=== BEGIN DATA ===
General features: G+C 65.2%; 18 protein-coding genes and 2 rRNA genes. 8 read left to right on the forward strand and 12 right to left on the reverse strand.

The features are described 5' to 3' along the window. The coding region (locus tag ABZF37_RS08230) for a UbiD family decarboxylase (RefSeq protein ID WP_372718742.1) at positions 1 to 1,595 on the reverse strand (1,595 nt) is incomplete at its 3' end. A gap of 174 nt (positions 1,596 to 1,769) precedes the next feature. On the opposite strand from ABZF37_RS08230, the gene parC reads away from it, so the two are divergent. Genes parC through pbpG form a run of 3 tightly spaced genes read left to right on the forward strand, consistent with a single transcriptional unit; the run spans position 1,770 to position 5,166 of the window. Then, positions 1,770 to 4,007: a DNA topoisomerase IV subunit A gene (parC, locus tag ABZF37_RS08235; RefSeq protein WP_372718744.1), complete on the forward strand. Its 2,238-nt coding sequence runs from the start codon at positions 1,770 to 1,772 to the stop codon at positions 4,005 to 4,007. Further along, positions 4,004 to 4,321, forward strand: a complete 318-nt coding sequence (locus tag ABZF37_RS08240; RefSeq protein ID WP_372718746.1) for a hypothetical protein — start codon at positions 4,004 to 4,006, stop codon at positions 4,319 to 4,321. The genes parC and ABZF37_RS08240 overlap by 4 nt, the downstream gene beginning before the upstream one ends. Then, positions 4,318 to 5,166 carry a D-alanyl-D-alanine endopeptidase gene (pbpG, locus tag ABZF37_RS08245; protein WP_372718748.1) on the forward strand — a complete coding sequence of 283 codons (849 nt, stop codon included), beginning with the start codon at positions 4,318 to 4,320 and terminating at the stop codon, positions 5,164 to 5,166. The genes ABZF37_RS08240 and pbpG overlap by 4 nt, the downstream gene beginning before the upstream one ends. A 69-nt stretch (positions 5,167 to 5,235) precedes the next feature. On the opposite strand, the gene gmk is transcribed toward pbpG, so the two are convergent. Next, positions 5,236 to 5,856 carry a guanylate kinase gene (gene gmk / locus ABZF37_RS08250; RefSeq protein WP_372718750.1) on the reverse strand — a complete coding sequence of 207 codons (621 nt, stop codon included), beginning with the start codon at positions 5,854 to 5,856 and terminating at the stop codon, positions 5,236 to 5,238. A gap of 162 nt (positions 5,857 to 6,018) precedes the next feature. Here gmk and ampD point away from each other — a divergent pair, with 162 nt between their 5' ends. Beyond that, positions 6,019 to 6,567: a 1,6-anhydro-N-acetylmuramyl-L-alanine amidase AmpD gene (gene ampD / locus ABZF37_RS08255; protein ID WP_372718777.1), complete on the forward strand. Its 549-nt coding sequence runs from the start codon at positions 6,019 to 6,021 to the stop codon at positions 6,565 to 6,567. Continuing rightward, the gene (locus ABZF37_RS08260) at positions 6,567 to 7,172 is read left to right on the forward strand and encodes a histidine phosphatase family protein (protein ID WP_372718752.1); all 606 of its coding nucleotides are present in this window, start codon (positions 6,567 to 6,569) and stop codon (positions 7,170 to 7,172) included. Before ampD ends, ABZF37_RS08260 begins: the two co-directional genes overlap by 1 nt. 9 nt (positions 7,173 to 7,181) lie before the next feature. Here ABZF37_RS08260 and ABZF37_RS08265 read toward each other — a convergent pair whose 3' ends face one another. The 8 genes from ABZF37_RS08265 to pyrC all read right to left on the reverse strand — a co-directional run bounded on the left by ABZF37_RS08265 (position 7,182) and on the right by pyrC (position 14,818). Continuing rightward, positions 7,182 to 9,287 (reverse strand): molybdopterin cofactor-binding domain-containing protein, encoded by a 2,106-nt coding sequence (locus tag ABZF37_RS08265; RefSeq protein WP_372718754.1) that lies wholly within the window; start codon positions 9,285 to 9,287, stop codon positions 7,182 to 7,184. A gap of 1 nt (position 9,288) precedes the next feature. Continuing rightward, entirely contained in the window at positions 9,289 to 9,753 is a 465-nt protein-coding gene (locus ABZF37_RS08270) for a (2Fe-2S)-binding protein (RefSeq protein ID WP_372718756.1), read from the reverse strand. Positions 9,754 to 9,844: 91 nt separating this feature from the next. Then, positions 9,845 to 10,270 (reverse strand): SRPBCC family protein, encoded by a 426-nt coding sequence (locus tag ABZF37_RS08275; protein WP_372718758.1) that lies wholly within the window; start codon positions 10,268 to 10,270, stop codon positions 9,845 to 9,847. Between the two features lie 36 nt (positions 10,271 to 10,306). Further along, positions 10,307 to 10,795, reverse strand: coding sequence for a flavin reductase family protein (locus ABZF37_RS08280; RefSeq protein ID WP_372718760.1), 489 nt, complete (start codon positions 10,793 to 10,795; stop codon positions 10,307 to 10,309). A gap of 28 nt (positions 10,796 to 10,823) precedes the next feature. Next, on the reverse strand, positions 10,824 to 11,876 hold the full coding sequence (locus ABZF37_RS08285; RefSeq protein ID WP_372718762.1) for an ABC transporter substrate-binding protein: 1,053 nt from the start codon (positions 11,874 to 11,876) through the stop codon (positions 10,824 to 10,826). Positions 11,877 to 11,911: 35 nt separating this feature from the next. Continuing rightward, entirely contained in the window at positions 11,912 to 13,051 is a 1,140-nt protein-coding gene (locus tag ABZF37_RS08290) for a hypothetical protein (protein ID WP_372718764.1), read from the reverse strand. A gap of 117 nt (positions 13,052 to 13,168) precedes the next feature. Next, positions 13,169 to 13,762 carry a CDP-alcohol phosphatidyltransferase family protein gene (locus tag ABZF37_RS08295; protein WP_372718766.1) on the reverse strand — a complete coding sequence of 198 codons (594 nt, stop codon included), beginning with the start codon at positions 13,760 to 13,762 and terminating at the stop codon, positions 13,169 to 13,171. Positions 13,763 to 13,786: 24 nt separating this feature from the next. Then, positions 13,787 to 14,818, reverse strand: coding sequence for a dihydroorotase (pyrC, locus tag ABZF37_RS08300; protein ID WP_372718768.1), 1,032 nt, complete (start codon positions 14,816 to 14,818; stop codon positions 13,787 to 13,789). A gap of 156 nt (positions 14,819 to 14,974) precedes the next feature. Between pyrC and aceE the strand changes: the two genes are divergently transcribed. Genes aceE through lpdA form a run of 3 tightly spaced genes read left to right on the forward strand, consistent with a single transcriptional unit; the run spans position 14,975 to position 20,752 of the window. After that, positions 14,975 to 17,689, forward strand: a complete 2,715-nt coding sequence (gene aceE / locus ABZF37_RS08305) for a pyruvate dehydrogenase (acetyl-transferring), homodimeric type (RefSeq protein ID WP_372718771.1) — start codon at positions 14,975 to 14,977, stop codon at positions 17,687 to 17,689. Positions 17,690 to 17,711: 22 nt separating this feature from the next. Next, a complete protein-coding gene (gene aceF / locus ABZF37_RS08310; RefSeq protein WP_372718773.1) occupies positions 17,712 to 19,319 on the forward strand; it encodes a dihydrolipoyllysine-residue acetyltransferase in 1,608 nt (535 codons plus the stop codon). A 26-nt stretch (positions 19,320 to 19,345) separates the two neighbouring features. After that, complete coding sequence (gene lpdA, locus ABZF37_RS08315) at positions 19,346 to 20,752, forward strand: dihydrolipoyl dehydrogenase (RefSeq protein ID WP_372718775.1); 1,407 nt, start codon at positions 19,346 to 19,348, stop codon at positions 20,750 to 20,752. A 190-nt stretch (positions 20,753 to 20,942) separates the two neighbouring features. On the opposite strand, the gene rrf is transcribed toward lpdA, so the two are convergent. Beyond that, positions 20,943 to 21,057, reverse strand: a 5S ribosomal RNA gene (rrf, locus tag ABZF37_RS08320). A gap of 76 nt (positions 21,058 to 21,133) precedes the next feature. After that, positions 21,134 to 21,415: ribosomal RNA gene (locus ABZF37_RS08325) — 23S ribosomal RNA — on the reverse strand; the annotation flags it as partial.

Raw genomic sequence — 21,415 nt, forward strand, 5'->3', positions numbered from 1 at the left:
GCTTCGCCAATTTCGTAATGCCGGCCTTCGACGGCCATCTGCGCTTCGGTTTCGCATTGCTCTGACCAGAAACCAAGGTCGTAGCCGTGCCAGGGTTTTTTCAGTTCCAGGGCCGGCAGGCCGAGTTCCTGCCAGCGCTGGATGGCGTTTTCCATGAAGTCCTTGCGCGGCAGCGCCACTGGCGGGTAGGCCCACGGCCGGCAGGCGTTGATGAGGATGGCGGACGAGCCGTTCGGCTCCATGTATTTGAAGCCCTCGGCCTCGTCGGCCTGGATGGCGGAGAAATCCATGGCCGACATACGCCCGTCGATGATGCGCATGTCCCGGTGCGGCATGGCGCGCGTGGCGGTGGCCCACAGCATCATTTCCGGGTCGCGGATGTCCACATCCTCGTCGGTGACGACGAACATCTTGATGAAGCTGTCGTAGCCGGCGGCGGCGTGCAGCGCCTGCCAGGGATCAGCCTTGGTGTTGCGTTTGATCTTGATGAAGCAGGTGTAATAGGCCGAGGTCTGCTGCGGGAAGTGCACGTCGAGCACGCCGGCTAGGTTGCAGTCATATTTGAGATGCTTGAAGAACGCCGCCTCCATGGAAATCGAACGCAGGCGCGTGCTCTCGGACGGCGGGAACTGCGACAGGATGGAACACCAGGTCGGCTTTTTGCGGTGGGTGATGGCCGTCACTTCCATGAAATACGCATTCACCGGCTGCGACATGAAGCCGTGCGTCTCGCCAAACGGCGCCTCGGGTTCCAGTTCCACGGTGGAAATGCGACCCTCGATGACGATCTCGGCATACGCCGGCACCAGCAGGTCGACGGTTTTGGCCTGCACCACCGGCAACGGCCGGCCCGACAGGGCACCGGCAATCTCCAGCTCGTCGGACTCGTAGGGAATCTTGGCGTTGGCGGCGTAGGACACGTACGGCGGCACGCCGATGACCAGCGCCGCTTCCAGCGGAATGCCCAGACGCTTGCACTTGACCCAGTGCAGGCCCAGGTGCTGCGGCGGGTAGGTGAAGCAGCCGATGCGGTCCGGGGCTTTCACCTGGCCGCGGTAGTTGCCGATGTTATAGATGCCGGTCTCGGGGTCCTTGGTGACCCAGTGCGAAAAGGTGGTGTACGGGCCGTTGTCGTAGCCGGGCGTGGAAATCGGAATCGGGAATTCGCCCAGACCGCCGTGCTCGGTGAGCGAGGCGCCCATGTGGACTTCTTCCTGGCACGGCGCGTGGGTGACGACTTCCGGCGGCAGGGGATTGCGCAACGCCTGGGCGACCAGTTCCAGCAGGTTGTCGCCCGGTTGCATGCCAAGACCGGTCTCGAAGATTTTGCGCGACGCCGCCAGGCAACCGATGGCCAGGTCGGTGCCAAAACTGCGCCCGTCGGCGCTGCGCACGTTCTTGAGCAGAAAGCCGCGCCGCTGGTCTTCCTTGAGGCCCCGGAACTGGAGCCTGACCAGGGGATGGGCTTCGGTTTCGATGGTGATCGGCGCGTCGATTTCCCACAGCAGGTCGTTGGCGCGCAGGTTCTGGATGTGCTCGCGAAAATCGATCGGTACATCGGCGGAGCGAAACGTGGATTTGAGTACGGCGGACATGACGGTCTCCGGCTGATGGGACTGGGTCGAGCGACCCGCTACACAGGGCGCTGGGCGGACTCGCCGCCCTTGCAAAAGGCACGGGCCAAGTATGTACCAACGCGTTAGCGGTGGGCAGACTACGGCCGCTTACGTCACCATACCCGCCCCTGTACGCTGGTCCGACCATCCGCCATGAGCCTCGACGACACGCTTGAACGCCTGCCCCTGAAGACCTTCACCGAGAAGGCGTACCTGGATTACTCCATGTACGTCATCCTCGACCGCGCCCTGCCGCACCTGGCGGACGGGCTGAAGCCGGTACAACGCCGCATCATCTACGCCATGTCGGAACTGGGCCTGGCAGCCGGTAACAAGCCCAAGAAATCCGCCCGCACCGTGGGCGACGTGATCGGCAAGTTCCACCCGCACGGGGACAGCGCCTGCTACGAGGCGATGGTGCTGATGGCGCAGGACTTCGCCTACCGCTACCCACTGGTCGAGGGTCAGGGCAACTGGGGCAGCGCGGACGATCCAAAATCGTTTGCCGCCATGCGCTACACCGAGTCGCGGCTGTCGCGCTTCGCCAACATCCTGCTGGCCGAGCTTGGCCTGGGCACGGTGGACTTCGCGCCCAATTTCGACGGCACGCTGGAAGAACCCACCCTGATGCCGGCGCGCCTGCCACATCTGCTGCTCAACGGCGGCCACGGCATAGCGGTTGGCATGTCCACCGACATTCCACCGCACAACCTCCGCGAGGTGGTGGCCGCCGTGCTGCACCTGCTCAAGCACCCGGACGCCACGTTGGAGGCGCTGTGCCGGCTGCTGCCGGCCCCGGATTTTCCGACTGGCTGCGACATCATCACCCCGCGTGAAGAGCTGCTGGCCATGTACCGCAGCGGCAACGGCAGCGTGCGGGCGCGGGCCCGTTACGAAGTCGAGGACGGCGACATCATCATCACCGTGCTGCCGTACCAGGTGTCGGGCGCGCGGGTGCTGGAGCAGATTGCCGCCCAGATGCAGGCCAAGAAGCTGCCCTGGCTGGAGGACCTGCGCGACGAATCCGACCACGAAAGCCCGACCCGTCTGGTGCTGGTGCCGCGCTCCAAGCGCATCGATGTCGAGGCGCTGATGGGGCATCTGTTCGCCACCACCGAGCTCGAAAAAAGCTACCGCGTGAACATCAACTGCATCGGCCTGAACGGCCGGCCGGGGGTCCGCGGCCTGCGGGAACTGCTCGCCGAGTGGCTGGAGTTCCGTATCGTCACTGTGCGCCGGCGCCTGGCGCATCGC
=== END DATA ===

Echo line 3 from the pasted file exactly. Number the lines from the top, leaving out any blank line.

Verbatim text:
Raw genomic sequence — 21,415 nt, forward strand, 5'->3', positions numbered from 1 at the left: